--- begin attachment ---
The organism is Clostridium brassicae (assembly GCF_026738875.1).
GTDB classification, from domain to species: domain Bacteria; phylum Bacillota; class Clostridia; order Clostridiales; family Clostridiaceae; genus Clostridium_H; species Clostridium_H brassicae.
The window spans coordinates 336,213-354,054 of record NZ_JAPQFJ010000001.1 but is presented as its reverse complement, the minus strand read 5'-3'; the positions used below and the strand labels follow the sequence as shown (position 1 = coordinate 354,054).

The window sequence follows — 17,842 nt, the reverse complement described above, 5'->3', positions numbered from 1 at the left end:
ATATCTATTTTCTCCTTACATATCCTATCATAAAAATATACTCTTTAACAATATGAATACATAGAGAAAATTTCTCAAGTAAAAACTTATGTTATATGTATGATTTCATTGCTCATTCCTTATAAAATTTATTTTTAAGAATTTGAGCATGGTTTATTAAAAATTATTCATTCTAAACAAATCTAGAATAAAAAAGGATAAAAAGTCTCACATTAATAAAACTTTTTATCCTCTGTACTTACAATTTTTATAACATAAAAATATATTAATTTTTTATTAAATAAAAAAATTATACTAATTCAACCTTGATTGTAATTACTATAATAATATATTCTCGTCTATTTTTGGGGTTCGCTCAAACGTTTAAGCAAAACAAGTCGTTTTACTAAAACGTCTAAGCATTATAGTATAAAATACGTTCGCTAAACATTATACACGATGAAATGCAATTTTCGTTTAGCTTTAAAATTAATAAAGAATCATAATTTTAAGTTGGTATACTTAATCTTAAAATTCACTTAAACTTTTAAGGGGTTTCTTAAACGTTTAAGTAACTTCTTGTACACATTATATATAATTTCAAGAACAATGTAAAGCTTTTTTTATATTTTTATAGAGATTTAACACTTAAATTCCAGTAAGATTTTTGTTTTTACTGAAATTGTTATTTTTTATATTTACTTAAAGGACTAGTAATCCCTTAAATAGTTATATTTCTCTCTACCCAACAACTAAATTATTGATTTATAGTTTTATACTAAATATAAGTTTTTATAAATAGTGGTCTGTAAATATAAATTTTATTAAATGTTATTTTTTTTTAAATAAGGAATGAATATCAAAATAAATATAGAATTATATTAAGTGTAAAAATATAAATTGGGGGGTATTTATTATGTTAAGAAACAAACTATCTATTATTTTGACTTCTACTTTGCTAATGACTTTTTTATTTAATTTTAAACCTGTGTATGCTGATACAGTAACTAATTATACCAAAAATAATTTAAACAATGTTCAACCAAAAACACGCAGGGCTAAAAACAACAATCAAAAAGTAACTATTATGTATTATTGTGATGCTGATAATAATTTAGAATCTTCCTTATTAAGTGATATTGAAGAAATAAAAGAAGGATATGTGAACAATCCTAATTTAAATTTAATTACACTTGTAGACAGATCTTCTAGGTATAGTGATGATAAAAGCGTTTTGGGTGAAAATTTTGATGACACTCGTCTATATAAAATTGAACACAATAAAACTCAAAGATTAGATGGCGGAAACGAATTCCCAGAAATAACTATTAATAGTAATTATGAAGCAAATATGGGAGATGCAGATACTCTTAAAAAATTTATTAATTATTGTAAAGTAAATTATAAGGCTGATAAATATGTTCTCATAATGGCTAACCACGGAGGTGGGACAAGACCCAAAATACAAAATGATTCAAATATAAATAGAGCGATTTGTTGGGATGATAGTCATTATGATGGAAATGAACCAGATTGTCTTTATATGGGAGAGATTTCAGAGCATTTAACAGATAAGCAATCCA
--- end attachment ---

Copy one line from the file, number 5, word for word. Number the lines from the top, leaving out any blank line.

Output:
ATATCTATTTTCTCCTTACATATCCTATCATAAAAATATACTCTTTAACAATATGAATACATAGAGAAAATTTCTCAAGTAAAAACTTATGTTATATGTATGATTTCATTGCTCATTCCTTATAAAATTTATTTTTAAGAATTTGAGCATGGTTTATTAAAAATTATTCATTCTAAACAAATCTAGAATAAAAAAGGATAAAAAGTCTCACATTAATAAAACTTTTTATCCTCTGTACTTACAATTTTTATAACATAAAAATATATTAATTTTTTATTAAATAAAAAAATTATACTAATTCAACCTTGATTGTAATTACTATAATAATATATTCTCGTCTATTTTTGGGGTTCGCTCAAACGTTTAAGCAAAACAAGTCGTTTTACTAAAACGTCTAAGCATTATAGTATAAAATACGTTCGCTAAACATTATACACGATGAAATGCAATTTTCGTTTAGCTTTAAAATTAATAAAGAATCATAATTTTAAGTTGGTATACTTAATCTTAAAATTCACTTAAACTTTTAAGGGGTTTCTTAAACGTTTAAGTAACTTCTTGTACACATTATATATAATTTCAAGAACAATGTAAAGCTTTTTTTATATTTTTATAGAGATTTAACACTTAAATTCCAGTAAGATTTTTGTTTTTACTGAAATTGTTATTTTTTATATTTACTTAAAGGACTAGTAATCCCTTAAATAGTTATATTTCTCTCTACCCAACAACTAAATTATTGATTTATAGTTTTATACTAAATATAAGTTTTTATAAATAGTGGTCTGTAAATATAAATTTTATTAAATGTTATTTTTTTTTAAATAAGGAATGAATATCAAAATAAATATAGAATTATATTAAGTGTAAAAATATAAATTGGGGGGTATTTATTATGTTAAGAAACAAACTATCTATTATTTTGACTTCTACTTTGCTAATGACTTTTTTATTTAATTTTAAACCTGTGTATGCTGATACAGTAACTAATTATACCAAAAATAATTTAAACAATGTTCAACCAAAAACACGCAGGGCTAAAAACAACAATCAAAAAGTAACTATTATGTATTATTGTGATGCTGATAATAATTTAGAATCTTCCTTATTAAGTGATATTGAAGAAATAAAAGAAGGATATGTGAACAATCCTAATTTAAATTTAATTACACTTGTAGACAGATCTTCTAGGTATAGTGATGATAAAAGCGTTTTGGGTGAAAATTTTGATGACACTCGTCTATATAAAATTGAACACAATAAAACTCAAAGATTAGATGGCGGAAACGAATTCCCAGAAATAACTATTAATAGTAATTATGAAGCAAATATGGGAGATGCAGATACTCTTAAAAAATTTATTAATTATTGTAAAGTAAATTATAAGGCTGATAAATATGTTCTCATAATGGCTAACCACGGAGGTGGGACAAGACCCAAAATACAAAATGATTCAAATATAAATAGAGCGATTTGTTGGGATGATAGTCATTATGATGGAAATGAACCAGATTGTCTTTATATGGGAGAGATTTCAGAGCATTTAACAGATAAGCAATCCA